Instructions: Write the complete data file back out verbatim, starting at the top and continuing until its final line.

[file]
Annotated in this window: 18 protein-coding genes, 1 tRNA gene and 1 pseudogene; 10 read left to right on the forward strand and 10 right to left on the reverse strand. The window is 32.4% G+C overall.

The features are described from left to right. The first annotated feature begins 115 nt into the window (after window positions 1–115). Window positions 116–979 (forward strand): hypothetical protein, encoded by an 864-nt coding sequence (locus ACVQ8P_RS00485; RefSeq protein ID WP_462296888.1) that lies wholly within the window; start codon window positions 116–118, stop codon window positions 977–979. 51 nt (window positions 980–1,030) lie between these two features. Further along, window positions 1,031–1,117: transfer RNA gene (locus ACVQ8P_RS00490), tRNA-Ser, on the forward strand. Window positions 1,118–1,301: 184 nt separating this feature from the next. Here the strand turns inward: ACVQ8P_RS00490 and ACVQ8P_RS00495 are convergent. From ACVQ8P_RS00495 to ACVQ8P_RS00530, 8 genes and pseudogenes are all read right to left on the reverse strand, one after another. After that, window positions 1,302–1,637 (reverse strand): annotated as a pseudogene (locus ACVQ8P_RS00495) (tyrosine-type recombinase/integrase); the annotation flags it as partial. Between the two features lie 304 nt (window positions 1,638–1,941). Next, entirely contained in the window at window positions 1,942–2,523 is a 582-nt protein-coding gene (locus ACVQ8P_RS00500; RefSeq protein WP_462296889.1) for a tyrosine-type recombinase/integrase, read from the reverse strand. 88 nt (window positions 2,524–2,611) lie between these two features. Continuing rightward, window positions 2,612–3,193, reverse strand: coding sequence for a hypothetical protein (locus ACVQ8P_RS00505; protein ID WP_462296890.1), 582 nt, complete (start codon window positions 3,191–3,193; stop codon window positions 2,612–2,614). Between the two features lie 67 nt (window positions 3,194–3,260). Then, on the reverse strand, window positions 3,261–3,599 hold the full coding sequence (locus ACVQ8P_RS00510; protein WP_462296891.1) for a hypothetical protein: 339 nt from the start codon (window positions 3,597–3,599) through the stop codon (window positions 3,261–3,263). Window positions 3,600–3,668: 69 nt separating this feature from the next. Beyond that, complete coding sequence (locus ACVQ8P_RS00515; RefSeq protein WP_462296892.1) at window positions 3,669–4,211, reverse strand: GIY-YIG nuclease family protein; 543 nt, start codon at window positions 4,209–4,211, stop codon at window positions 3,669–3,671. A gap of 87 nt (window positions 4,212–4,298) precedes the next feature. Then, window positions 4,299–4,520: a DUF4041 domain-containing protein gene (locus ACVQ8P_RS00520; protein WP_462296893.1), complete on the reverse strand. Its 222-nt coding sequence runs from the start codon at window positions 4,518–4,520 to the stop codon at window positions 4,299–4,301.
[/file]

Annotated in this window: 18 protein-coding genes, 1 tRNA gene and 1 pseudogene; 10 read left to right on the forward strand and 10 right to left on the reverse strand. The window is 32.4% G+C overall.

The features are described from left to right. The first annotated feature begins 115 nt into the window (after window positions 1–115). Window positions 116–979 (forward strand): hypothetical protein, encoded by an 864-nt coding sequence (locus ACVQ8P_RS00485; RefSeq protein ID WP_462296888.1) that lies wholly within the window; start codon window positions 116–118, stop codon window positions 977–979. 51 nt (window positions 980–1,030) lie between these two features. Further along, window positions 1,031–1,117: transfer RNA gene (locus ACVQ8P_RS00490), tRNA-Ser, on the forward strand. Window positions 1,118–1,301: 184 nt separating this feature from the next. Here the strand turns inward: ACVQ8P_RS00490 and ACVQ8P_RS00495 are convergent. From ACVQ8P_RS00495 to ACVQ8P_RS00530, 8 genes and pseudogenes are all read right to left on the reverse strand, one after another. After that, window positions 1,302–1,637 (reverse strand): annotated as a pseudogene (locus ACVQ8P_RS00495) (tyrosine-type recombinase/integrase); the annotation flags it as partial. Between the two features lie 304 nt (window positions 1,638–1,941). Next, entirely contained in the window at window positions 1,942–2,523 is a 582-nt protein-coding gene (locus ACVQ8P_RS00500; RefSeq protein WP_462296889.1) for a tyrosine-type recombinase/integrase, read from the reverse strand. 88 nt (window positions 2,524–2,611) lie between these two features. Continuing rightward, window positions 2,612–3,193, reverse strand: coding sequence for a hypothetical protein (locus ACVQ8P_RS00505; protein ID WP_462296890.1), 582 nt, complete (start codon window positions 3,191–3,193; stop codon window positions 2,612–2,614). Between the two features lie 67 nt (window positions 3,194–3,260). Then, on the reverse strand, window positions 3,261–3,599 hold the full coding sequence (locus ACVQ8P_RS00510; protein WP_462296891.1) for a hypothetical protein: 339 nt from the start codon (window positions 3,597–3,599) through the stop codon (window positions 3,261–3,263). Window positions 3,600–3,668: 69 nt separating this feature from the next. Beyond that, complete coding sequence (locus ACVQ8P_RS00515; RefSeq protein WP_462296892.1) at window positions 3,669–4,211, reverse strand: GIY-YIG nuclease family protein; 543 nt, start codon at window positions 4,209–4,211, stop codon at window positions 3,669–3,671. A gap of 87 nt (window positions 4,212–4,298) precedes the next feature. Then, window positions 4,299–4,520: a DUF4041 domain-containing protein gene (locus ACVQ8P_RS00520; protein WP_462296893.1), complete on the reverse strand. Its 222-nt coding sequence runs from the start codon at window positions 4,518–4,520 to the stop codon at window positions 4,299–4,301.